I’m from Arlington, Va. Growing up, my father was a diplomat and my mother worked for an international law firm, so I had a chance to live in different parts of the world. I went to college at the University of Chicago, where I majored in Political Science, Comparative Literature, and Near Eastern Languages & Civilizations.
Before Penn Law, I had studied Arabic throughout college and in Jordan during the summers, and I really wanted to master the language. My professors suggested that the best way to do that was to spend two years in the Middle East, so I did. First, I went to Damascus, Syria, for a year as a fellow with CASA (Center for Arabic Study Abroad) which is basically Arabic language boot camp. Then I spent a year in Rabat, Morocco as a Fulbright scholar, studying language and researching topics in Islamic law.
A master’s degree in Near Eastern studies for a career in refugee law.
I want to be a refugee lawyer and to do work that (a) helps individuals fleeing persecution find refuge in the United States, and (b) helps improve US government policy on refugee and other human rights issues.
As a student at Penn, I’m pursuing a law degree and also a master’s degree in NELC (Near Eastern Languages & Civilizations). This has allowed me to maintain my Arabic language skills and to deepen my knowledge of a region of the world that is extremely important to refugee law and US policy on a variety of human rights concerns.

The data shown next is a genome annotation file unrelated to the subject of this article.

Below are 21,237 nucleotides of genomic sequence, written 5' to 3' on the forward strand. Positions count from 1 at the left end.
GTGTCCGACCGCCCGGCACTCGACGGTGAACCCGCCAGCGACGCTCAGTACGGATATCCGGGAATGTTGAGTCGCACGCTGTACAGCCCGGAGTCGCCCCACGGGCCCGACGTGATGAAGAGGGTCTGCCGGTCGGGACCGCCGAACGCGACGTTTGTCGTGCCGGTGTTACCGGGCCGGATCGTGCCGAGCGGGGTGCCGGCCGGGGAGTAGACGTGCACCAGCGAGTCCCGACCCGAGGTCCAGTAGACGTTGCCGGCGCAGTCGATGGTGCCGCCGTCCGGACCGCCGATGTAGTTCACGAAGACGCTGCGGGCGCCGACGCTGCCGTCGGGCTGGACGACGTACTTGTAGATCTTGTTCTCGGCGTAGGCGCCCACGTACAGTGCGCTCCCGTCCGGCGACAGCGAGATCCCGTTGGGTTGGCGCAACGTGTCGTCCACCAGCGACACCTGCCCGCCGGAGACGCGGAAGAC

A student project confirmed my goals.
The defining experience of my time at Penn Law has been my work for the Iraqi Refugee Assistance Project, both as a law student and as a Summer Intern. Having the opportunity to help Iraqi refugees apply for Requests for Review and Special Immigrant Visas made me certain that this is exactly the kind of law I want to practice and the kind of advocacy I want to be involved in throughout my career. Interning for the Capital Area Immigrant Rights Coalition (CAIR Coalition) and being in the Transnational Legal Clinic this semester have also made a strong impact on my law school education.
Through TPIC and CP&P I was involved in a public interest interviewing workshop in late August/early September 2012 which I found to be extraordinarily helpful. It’s also been a great relief to be able to speak with individual counselors about government and public interest opportunities when I had difficult decisions to make.